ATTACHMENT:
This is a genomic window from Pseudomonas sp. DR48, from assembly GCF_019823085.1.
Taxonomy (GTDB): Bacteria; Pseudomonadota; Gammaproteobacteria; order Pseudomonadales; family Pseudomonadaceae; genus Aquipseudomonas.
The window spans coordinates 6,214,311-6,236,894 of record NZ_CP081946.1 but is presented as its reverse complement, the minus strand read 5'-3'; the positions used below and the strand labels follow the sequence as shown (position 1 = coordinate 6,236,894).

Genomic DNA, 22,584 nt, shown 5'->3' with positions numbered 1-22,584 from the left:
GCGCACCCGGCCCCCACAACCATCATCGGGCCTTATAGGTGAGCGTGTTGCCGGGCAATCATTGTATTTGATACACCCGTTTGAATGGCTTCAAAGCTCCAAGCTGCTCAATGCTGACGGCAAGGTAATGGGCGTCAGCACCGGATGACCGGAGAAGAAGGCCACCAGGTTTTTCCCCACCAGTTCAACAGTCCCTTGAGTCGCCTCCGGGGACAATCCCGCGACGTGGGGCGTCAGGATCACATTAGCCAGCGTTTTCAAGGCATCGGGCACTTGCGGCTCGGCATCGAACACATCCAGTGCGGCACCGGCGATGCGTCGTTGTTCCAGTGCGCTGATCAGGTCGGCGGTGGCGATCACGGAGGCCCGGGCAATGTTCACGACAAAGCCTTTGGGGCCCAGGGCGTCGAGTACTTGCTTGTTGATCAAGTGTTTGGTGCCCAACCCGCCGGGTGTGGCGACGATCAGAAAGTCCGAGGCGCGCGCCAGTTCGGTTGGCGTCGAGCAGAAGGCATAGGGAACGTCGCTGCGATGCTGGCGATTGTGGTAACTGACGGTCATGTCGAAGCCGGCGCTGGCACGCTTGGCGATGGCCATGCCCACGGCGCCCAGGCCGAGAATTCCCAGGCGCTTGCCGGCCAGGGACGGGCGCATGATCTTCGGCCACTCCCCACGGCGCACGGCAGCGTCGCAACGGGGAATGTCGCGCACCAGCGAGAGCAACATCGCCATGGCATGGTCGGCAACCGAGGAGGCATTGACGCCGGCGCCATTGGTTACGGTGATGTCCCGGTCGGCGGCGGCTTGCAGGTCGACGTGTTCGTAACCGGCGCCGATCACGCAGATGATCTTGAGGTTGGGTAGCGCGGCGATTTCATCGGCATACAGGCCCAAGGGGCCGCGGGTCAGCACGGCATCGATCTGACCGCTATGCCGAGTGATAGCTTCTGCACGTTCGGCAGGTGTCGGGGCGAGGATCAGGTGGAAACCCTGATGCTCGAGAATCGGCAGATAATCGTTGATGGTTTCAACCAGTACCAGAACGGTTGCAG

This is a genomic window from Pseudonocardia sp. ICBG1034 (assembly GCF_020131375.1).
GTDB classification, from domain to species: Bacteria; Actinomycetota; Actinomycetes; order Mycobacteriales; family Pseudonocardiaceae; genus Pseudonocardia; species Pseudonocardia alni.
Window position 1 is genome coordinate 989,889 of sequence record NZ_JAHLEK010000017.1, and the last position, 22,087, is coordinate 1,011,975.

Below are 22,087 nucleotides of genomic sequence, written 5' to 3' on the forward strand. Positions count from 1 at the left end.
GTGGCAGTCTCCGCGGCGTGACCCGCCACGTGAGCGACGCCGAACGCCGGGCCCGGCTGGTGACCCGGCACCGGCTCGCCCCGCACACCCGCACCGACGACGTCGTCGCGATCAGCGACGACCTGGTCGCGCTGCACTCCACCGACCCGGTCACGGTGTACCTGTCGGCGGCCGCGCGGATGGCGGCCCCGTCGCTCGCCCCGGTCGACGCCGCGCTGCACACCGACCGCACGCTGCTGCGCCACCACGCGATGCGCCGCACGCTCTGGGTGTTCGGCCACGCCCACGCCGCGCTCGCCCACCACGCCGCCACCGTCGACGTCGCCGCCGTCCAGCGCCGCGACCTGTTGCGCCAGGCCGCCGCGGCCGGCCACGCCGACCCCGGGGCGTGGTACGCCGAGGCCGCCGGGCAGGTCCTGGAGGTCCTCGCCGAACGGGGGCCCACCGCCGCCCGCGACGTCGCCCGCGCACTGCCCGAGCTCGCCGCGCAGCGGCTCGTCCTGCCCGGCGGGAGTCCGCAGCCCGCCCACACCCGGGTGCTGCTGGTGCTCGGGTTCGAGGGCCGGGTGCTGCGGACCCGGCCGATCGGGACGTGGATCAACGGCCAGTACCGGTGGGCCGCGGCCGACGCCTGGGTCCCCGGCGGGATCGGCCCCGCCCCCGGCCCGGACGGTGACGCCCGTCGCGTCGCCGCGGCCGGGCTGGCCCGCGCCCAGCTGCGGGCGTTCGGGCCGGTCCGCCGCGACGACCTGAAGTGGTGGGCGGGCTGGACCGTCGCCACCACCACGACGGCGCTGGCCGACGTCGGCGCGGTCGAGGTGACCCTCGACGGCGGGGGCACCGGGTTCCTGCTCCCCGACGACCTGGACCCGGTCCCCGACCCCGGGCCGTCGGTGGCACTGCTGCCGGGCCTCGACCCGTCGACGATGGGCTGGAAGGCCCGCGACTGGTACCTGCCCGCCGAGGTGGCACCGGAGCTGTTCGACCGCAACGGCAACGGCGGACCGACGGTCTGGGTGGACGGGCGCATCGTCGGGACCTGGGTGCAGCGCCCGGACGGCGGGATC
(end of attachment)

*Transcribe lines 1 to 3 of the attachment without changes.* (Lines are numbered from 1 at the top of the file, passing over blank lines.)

This is a genomic window from Pseudomonas sp. DR48, from assembly GCF_019823085.1.
Taxonomy (GTDB): Bacteria; Pseudomonadota; Gammaproteobacteria; order Pseudomonadales; family Pseudomonadaceae; genus Aquipseudomonas.
The window spans coordinates 6,214,311-6,236,894 of record NZ_CP081946.1 but is presented as its reverse complement, the minus strand read 5'-3'; the positions used below and the strand labels follow the sequence as shown (position 1 = coordinate 6,236,894).